Amazing Spider-Man (Vol. 1) #78

 Posted: 30 Jun 2024
 Staff: Al Sjoerdsma (E-Mail)


With the defeat of the Lizard, we have finally wrapped up all the threads from the Petrified Tablet saga. Time to start fresh with a new story and a new character. This is from the John Romita Sr. interview in Comics Creators on Spider-Man: “How did you come up with the idea for the Prowler?” “That was an interesting one. John Jr. actually came up with the name for the Prowler when he was thirteen years old. He had sent a drawing in to Stan but the character had a silver costume with boots and a mask and everything. Stan wasn’t crazy about the costume but he did like the name. The costume eventually used for the Prowler was originally meant for a character that we called the TV Terror, who was supposed to appear in the third issue of the Spectacular Spider-Man Magazine, but it was cancelled after its second issue.” American Comic Book Chronicles The 1960s (1965-1969) states that the name for the TV Terror character was “the Stalker.” They also quote Johnny that “To my surprise, Stan said he liked the name” but “the costume was too sci-fi to fit.” The Chronicles adds, “Combining the Prowler name and the Stalker outfit, Lee and Romita had their character.”

But there’s more to the character than that. The Chronicles again: “The Amazing Spider-Man…introduced two black characters in 1969-dated issues, the first of whom was Randy Robertson, son of the Daily Bugle’s city editor and a classmate of Peter Parker...His debut came in the midst of [an] issue…on campus unrest… ‘He’s troubled…rebellious…full of the angry impatience of youth,’ a worried Joe Robertson remarked to his wife…Frustration also motivated Hobie Brown, a young African-American window-washer with a flair for science who couldn’t generate any interest in his inventions and had alienated his girlfriend.” Both characters are treated sympathetically, without stereotype, and were some of the first examples of comics trying to portray the roadblocks hindering 1960s black Americans from achieving their goals and dreams.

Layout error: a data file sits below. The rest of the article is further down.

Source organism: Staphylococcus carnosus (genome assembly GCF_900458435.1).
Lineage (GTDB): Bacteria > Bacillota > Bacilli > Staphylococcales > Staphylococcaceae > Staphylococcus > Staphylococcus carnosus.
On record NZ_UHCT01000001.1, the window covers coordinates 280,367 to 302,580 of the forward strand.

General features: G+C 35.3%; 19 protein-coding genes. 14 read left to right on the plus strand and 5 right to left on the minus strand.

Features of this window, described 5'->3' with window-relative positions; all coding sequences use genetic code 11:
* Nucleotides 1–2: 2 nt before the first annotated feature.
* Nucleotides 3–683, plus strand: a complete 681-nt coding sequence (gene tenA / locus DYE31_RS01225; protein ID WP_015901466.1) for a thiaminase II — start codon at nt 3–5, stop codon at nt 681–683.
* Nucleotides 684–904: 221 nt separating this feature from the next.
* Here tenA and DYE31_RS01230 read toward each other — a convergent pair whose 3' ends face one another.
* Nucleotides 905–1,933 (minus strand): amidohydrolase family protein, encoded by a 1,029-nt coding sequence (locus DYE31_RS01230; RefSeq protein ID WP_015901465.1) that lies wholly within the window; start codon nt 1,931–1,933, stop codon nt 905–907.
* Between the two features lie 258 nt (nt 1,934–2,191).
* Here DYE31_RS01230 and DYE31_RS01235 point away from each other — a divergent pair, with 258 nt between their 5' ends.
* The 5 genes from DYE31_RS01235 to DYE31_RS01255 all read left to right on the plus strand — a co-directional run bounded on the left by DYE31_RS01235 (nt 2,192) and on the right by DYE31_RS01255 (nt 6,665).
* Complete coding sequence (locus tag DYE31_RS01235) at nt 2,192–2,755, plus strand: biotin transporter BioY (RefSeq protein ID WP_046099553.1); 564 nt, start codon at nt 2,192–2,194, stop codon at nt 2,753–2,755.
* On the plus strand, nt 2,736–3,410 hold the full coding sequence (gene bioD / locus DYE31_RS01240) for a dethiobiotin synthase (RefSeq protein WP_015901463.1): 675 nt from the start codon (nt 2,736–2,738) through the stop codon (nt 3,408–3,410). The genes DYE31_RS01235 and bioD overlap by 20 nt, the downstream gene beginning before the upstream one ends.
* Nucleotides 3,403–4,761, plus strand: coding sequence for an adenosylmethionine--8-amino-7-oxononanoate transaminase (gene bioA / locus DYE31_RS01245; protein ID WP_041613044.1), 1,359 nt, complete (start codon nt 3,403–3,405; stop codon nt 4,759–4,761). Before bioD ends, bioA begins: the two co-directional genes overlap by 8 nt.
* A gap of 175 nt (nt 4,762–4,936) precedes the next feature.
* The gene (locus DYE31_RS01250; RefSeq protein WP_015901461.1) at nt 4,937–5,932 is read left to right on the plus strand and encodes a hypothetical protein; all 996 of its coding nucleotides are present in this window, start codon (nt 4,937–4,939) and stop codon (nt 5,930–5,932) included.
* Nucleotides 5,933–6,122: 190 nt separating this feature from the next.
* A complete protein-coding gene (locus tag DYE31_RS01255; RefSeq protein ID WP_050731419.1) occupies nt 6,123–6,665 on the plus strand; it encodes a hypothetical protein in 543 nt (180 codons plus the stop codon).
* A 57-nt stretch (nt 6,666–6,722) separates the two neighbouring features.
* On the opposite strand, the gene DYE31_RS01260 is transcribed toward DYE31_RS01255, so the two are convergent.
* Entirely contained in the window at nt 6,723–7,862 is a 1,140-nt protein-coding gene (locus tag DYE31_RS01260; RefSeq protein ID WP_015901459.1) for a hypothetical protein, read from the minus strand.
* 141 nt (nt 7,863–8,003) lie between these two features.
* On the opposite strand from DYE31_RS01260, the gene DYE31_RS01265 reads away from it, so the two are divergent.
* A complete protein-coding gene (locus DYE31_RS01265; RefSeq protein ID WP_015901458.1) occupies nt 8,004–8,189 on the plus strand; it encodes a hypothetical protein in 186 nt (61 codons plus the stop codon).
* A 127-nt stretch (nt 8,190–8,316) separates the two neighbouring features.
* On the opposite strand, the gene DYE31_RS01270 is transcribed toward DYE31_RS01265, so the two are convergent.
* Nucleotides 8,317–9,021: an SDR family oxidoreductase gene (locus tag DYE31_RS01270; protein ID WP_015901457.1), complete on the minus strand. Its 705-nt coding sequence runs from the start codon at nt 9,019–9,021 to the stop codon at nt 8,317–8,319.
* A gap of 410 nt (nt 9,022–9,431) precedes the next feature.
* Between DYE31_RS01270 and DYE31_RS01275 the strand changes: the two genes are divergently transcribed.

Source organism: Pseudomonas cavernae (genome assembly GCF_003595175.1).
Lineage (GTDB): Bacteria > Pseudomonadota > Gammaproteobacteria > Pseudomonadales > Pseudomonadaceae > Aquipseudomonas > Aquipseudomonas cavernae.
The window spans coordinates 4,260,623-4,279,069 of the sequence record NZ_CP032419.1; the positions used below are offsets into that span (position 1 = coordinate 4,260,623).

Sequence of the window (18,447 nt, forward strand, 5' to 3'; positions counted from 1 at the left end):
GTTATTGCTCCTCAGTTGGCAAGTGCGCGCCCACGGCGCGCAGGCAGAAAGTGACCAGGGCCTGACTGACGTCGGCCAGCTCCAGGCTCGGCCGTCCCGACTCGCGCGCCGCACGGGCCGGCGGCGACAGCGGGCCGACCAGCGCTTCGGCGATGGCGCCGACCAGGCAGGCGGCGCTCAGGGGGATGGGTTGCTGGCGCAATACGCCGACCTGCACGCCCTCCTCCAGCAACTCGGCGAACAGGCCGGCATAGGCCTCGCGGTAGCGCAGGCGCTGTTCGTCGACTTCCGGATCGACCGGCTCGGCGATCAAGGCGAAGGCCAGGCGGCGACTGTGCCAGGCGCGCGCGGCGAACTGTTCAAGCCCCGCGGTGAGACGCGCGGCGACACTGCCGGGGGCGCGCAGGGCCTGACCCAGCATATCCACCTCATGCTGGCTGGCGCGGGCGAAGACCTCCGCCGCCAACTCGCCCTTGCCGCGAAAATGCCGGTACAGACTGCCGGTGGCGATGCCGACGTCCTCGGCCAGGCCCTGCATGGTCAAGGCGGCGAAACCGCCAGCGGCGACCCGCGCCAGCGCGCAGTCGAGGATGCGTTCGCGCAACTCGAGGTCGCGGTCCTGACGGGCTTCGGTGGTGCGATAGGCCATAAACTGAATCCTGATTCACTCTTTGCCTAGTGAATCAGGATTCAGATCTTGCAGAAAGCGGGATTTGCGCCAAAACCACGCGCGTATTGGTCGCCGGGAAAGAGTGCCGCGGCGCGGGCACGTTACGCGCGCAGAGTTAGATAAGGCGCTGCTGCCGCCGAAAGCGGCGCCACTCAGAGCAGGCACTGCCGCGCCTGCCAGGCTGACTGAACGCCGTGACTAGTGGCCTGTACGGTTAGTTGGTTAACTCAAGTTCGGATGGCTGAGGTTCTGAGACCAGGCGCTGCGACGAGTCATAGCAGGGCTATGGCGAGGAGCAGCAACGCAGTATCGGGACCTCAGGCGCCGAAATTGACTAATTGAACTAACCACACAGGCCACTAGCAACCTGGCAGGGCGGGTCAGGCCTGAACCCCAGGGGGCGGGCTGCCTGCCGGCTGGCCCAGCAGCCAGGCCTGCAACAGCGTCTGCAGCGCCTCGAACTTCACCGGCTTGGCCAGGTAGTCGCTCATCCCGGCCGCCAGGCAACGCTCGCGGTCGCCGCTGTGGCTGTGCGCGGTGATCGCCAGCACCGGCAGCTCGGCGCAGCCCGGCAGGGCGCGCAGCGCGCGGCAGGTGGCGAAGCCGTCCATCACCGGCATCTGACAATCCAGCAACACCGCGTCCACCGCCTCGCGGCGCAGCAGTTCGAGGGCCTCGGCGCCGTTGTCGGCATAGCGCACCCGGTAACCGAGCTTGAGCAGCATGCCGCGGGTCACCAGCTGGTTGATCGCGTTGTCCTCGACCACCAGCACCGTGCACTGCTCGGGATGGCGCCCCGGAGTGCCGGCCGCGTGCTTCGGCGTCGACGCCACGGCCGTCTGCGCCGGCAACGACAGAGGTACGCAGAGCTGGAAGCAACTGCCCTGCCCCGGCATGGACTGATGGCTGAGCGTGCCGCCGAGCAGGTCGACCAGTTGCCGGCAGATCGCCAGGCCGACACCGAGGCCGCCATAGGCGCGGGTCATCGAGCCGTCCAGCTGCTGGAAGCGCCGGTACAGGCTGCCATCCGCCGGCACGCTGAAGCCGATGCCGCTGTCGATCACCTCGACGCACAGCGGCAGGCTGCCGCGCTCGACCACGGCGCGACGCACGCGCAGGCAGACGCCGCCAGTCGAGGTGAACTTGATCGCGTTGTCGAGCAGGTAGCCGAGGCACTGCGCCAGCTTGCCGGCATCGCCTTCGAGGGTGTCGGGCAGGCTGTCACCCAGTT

Story 'The Night of the Prowler!'

The cover is pretty straightforward but it’s interesting to note that the Prowler dominates the shot. If you had never read Spider-Man before (and didn’t bother to look at the upper left-hand corner illustration) you may be inclined to think that the Prowler is Spider-Man. Their masks are similar with nearly identical eye lenses and the shots fired by the Prowler look like they’re coming from a web-shooter. Once we’ve looked at the Prowler, our eyes go down to that shooter and follow the trail of the shots down to Spider-Man and into the cover’s bottom right corner. One of the shots goes between Spidey’s left thumb and forefinger and the web-slinger mostly has his back to us as his head dips down toward the bottom left corner, almost parallel to the shot bursts in the other corner. The blurb simply says, “The Night of the Prowler!” and it is parallel to the Prowler’s chest emblem, far away from the web-slinger. Remind me again who the star of this book is.

The splash page begins with the title “The Night of the Prowler!” filling the top third of the page but then compensates for Spidey’s pale cover showing by having him face us, leaping down in an action pose. The credits include a “Thanks to John Romita Jr. for suggesting the Prowler!” but we now know all about that.